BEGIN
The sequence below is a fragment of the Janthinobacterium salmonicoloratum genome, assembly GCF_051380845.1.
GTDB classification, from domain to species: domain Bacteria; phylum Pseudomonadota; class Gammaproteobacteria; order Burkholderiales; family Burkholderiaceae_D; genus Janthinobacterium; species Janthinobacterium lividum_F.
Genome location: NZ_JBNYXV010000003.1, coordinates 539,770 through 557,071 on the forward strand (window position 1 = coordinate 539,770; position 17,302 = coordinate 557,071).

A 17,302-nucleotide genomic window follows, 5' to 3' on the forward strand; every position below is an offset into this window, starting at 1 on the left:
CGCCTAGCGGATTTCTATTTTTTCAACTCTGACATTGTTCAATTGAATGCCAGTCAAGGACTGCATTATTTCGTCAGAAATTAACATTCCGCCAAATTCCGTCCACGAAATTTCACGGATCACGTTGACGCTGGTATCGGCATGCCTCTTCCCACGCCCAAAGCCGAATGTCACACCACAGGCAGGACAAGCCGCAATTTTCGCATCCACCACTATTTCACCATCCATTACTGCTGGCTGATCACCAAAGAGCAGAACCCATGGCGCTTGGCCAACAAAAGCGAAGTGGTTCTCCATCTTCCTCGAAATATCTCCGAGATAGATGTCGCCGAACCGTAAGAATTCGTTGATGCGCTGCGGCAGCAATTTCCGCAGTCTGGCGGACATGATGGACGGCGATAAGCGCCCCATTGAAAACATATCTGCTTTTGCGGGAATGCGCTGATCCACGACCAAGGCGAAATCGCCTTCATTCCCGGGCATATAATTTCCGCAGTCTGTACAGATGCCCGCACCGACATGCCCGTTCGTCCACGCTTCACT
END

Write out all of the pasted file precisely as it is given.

The sequence below is a fragment of the Janthinobacterium salmonicoloratum genome, assembly GCF_051380845.1.
GTDB classification, from domain to species: domain Bacteria; phylum Pseudomonadota; class Gammaproteobacteria; order Burkholderiales; family Burkholderiaceae_D; genus Janthinobacterium; species Janthinobacterium lividum_F.
Genome location: NZ_JBNYXV010000003.1, coordinates 539,770 through 557,071 on the forward strand (window position 1 = coordinate 539,770; position 17,302 = coordinate 557,071).

A 17,302-nucleotide genomic window follows, 5' to 3' on the forward strand; every position below is an offset into this window, starting at 1 on the left:
CGCCTAGCGGATTTCTATTTTTTCAACTCTGACATTGTTCAATTGAATGCCAGTCAAGGACTGCATTATTTCGTCAGAAATTAACATTCCGCCAAATTCCGTCCACGAAATTTCACGGATCACGTTGACGCTGGTATCGGCATGCCTCTTCCCACGCCCAAAGCCGAATGTCACACCACAGGCAGGACAAGCCGCAATTTTCGCATCCACCACTATTTCACCATCCATTACTGCTGGCTGATCACCAAAGAGCAGAACCCATGGCGCTTGGCCAACAAAAGCGAAGTGGTTCTCCATCTTCCTCGAAATATCTCCGAGATAGATGTCGCCGAACCGTAAGAATTCGTTGATGCGCTGCGGCAGCAATTTCCGCAGTCTGGCGGACATGATGGACGGCGATAAGCGCCCCATTGAAAACATATCTGCTTTTGCGGGAATGCGCTGATCCACGACCAAGGCGAAATCGCCTTCATTCCCGGGCATATAATTTCCGCAGTCTGTACAGATGCCCGCACCGACATGCCCGTTCGTCCACGCTTCACT